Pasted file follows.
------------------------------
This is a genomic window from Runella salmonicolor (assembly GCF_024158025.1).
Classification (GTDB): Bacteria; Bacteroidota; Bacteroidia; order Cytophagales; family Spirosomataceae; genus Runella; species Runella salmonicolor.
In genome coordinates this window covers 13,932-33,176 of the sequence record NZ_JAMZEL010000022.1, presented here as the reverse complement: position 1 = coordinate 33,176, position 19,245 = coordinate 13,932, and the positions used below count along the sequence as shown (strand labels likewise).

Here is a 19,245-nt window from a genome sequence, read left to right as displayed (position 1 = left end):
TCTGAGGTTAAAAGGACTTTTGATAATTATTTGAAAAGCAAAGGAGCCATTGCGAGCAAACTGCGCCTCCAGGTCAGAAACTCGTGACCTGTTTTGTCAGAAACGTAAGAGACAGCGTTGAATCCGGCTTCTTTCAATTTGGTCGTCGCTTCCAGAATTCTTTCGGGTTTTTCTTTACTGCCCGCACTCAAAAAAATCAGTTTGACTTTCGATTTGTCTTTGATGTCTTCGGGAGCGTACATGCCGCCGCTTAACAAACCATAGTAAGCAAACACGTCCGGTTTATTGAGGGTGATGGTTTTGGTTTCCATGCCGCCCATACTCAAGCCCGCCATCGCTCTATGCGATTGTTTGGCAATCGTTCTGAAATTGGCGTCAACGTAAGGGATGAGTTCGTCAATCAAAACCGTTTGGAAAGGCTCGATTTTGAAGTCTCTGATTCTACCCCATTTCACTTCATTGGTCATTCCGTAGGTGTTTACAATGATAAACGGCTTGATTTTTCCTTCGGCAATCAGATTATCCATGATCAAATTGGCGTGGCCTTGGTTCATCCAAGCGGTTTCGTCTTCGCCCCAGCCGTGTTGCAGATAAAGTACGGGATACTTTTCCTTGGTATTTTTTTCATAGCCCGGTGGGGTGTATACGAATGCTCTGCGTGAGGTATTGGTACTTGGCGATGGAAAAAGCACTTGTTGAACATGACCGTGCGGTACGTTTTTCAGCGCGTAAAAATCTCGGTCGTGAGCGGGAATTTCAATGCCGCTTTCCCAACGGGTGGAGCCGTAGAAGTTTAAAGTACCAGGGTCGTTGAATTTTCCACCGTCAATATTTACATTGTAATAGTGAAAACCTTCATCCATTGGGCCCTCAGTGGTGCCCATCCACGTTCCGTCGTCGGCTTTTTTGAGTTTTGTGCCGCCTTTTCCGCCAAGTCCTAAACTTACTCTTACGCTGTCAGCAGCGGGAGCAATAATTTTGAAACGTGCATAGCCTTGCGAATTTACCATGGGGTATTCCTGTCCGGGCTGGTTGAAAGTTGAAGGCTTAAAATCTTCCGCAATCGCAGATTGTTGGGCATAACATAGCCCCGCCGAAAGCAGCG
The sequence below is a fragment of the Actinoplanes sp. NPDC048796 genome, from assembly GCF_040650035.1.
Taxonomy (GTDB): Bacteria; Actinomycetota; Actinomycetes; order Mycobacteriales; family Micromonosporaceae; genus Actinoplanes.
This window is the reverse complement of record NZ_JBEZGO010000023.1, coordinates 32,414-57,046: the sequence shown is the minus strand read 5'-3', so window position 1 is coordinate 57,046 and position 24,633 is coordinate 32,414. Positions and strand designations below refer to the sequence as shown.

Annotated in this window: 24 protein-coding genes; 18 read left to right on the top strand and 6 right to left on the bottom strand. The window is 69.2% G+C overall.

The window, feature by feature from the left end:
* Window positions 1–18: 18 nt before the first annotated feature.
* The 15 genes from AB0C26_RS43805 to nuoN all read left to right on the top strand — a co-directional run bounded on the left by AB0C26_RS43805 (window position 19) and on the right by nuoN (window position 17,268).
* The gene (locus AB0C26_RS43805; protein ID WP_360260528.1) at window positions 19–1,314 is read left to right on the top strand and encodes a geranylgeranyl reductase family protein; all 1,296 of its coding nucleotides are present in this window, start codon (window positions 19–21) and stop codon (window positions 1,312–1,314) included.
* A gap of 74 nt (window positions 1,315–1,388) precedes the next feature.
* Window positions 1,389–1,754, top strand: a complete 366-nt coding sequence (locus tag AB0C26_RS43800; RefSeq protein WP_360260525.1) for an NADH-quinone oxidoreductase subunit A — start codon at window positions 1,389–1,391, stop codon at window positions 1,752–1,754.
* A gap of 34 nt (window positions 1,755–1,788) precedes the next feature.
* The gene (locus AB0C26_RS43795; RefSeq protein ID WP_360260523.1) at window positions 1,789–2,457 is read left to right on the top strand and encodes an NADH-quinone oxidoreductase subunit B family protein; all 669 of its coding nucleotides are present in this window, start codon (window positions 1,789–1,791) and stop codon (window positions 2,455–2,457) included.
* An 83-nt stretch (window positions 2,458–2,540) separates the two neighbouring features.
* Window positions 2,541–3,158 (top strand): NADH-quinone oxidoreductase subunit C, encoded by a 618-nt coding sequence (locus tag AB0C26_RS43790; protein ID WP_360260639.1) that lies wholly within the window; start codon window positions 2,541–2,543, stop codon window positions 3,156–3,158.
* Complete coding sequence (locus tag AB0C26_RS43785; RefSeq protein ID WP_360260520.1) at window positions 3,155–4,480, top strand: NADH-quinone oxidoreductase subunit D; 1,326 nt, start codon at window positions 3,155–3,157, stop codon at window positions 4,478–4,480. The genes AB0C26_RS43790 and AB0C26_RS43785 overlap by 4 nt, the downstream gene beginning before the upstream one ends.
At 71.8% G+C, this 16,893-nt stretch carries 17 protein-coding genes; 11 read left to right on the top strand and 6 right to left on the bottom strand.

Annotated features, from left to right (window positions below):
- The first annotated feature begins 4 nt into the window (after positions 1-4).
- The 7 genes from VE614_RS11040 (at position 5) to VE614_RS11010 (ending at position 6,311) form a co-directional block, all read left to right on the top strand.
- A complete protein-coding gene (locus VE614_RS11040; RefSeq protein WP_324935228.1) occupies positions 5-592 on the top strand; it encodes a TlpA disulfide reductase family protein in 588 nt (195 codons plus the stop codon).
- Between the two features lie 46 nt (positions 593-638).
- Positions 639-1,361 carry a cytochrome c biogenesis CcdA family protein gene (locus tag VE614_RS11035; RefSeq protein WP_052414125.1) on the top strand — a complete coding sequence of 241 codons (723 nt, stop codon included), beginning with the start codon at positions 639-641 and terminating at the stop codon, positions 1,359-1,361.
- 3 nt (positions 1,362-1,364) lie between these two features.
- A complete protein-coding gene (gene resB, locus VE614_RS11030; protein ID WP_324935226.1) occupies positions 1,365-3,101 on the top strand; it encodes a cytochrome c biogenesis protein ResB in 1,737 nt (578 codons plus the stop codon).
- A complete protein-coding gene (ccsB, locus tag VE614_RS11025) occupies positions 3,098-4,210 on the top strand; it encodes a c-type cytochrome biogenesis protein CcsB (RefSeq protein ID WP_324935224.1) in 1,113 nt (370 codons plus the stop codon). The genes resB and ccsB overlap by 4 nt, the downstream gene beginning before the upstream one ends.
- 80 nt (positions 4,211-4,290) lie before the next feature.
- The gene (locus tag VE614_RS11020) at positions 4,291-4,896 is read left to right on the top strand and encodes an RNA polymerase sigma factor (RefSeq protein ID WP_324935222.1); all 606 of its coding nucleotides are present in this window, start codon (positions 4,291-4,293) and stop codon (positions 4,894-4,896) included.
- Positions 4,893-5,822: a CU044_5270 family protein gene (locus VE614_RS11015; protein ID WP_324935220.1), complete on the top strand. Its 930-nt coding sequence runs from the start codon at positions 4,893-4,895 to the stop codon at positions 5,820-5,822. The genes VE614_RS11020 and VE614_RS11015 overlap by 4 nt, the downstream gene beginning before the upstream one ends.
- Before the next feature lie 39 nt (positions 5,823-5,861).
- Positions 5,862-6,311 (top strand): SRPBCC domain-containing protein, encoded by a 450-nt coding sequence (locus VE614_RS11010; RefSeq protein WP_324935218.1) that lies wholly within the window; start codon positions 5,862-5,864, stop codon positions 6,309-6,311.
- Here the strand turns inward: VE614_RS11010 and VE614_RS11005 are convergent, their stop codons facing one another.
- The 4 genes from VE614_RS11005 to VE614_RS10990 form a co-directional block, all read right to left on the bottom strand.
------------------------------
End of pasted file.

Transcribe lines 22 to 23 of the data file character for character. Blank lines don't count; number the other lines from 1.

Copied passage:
Annotated features, from left to right (window positions below):
- The first annotated feature begins 4 nt into the window (after positions 1-4).